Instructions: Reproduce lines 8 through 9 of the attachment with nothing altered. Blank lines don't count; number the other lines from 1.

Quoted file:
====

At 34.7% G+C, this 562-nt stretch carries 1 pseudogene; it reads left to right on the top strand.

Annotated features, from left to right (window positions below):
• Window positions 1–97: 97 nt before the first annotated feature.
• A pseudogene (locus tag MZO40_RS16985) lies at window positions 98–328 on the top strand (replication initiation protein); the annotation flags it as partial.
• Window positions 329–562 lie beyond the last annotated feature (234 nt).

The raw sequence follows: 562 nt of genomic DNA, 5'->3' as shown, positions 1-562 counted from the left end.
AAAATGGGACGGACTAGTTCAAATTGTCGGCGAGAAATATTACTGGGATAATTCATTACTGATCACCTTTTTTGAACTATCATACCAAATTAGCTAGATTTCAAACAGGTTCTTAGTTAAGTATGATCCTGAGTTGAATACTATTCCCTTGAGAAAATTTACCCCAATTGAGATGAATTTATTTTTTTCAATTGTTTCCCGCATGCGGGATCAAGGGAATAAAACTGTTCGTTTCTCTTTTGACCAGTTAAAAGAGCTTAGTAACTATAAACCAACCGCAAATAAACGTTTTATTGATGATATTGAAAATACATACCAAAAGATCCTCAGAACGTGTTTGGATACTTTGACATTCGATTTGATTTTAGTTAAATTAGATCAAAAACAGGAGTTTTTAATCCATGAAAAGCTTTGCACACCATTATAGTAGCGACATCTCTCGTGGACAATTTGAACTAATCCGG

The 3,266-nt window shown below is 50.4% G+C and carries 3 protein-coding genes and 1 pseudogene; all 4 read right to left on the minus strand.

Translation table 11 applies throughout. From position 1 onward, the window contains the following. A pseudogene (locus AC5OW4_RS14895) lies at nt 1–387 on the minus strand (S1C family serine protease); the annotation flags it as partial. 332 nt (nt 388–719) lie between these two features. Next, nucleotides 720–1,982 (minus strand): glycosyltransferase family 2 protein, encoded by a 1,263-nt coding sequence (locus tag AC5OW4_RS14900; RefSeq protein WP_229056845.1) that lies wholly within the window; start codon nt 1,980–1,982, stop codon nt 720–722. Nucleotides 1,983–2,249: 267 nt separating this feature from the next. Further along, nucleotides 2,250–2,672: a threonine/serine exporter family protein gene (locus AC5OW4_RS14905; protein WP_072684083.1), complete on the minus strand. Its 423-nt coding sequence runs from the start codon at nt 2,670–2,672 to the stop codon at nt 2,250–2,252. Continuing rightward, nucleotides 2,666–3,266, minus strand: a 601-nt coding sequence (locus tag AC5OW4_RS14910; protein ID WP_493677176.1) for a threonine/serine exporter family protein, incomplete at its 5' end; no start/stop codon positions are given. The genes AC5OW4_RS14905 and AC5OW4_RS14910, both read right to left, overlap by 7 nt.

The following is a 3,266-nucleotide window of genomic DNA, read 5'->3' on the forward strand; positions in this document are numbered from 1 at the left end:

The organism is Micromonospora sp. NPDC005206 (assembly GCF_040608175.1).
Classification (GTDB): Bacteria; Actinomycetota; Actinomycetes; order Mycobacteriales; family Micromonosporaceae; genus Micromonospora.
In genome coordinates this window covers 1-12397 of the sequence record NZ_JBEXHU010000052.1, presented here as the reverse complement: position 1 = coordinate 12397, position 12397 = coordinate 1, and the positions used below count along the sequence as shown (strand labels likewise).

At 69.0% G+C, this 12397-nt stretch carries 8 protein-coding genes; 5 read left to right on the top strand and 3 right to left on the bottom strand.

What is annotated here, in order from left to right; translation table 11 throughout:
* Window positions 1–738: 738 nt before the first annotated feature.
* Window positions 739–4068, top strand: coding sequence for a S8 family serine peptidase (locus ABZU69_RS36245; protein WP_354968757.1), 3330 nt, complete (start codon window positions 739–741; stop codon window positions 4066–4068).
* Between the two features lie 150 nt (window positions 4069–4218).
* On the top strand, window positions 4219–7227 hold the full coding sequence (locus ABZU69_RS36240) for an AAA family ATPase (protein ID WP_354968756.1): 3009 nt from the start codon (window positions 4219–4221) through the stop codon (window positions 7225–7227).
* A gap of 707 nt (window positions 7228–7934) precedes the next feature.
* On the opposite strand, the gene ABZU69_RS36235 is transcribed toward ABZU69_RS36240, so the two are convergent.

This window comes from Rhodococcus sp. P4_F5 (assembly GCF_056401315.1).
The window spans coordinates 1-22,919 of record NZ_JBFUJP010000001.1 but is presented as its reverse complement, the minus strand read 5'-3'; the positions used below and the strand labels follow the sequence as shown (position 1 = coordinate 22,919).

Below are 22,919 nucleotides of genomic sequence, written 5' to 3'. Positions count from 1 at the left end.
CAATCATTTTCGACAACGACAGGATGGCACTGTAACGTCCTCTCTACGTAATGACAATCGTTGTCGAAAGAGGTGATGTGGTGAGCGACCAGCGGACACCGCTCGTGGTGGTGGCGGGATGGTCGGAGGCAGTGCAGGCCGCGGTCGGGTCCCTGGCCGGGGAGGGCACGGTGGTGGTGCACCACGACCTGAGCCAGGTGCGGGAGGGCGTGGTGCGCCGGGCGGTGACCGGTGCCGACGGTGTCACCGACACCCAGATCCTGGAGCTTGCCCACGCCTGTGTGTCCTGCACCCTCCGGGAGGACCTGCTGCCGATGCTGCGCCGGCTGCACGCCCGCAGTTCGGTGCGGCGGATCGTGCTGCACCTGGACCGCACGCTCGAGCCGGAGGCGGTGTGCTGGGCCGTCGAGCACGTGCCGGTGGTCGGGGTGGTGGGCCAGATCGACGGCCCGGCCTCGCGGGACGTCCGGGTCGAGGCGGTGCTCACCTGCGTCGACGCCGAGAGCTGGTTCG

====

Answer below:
The 3,266-nt window shown below is 50.4% G+C and carries 3 protein-coding genes and 1 pseudogene; all 4 read right to left on the minus strand.

Translation table 11 applies throughout. From position 1 onward, the window contains the following. A pseudogene (locus AC5OW4_RS14895) lies at nt 1–387 on the minus strand (S1C family serine protease); the annotation flags it as partial. 332 nt (nt 388–719) lie between these two features. Next, nucleotides 720–1,982 (minus strand): glycosyltransferase family 2 protein, encoded by a 1,263-nt coding sequence (locus tag AC5OW4_RS14900; RefSeq protein WP_229056845.1) that lies wholly within the window; start codon nt 1,980–1,982, stop codon nt 720–722. Nucleotides 1,983–2,249: 267 nt separating this feature from the next. Further along, nucleotides 2,250–2,672: a threonine/serine exporter family protein gene (locus AC5OW4_RS14905; protein WP_072684083.1), complete on the minus strand. Its 423-nt coding sequence runs from the start codon at nt 2,670–2,672 to the stop codon at nt 2,250–2,252. Continuing rightward, nucleotides 2,666–3,266, minus strand: a 601-nt coding sequence (locus tag AC5OW4_RS14910; protein ID WP_493677176.1) for a threonine/serine exporter family protein, incomplete at its 5' end; no start/stop codon positions are given. The genes AC5OW4_RS14905 and AC5OW4_RS14910, both read right to left, overlap by 7 nt.